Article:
When teams of professionals are composed of more women, share ideas in equal part, and are emotionally perceptive, they make better decisions and find better solutions to problems.

As part of an emerging science of effective teamwork, researchers at MIT and Carnegie Mellon University have been asking why some teams, like some individuals, are measurably smarter than others.

Scientists classify individual intelligence as general rather than specific. In other words, smarter people are smarter across the board. People with larger vocabularies, for example, also tend to be better at mathematics, even though we tend to think of those as distinct areas of intelligence.

Group intelligence is also general. Groups which performed better on tasks that involved logical analysis and brainstorming also did better on problems emphasizing coordination, planning and moral reasoning.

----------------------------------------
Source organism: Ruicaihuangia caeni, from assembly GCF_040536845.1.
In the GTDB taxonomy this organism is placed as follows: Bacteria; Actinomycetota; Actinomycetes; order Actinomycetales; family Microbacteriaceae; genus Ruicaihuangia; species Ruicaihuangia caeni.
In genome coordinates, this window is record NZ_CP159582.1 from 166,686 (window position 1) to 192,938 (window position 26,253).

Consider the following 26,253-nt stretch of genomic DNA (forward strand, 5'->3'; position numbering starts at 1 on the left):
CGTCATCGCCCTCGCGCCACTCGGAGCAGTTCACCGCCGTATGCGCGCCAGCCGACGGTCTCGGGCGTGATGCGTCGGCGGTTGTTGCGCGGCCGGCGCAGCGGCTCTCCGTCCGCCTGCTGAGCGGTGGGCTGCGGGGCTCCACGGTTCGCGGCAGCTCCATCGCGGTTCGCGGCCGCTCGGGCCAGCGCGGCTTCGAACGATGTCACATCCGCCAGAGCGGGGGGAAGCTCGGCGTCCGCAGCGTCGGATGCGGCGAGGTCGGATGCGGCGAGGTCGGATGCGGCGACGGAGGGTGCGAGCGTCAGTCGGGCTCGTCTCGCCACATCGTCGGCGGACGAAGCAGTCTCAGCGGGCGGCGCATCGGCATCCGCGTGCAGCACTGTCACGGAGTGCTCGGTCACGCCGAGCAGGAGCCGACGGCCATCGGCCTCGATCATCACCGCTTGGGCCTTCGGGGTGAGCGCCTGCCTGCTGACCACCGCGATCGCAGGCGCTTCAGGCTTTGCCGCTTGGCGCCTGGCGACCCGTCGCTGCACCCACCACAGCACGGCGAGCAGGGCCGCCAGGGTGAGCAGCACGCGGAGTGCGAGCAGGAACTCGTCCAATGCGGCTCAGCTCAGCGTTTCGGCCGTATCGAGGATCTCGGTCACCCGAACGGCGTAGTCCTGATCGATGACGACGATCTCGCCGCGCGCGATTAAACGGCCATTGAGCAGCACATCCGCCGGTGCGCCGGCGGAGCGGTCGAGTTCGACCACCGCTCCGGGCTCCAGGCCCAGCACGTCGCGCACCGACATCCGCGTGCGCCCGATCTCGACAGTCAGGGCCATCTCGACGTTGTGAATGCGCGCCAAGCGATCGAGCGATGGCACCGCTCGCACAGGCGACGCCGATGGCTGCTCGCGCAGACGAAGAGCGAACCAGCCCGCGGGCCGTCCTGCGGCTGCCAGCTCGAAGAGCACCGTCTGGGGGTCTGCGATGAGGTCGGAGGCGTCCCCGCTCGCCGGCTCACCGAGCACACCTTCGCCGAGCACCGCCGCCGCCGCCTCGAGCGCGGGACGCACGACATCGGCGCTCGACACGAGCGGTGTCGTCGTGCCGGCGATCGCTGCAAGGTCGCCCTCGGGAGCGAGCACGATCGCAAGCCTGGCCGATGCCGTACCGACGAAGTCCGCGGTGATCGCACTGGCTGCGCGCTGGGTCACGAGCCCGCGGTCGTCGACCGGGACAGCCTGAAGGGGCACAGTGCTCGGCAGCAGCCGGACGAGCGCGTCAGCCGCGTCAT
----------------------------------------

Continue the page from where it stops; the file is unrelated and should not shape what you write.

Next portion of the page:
The smartest teams were distinguished by members which contributed more equally to the discussion, were better at reading complex emotional states in lab settings, and were composed of more women (possibly because women are better at identifying emotion).

These characteristics were also true of groups that corresponded online, either through live chatrooms, conference calls, or traditional email.

At Big Think, entrepreneur Dwayne Spradlin explained how he has seen group consensus arrive at novel solutions that benefit the environment:

Read more at the New York Times

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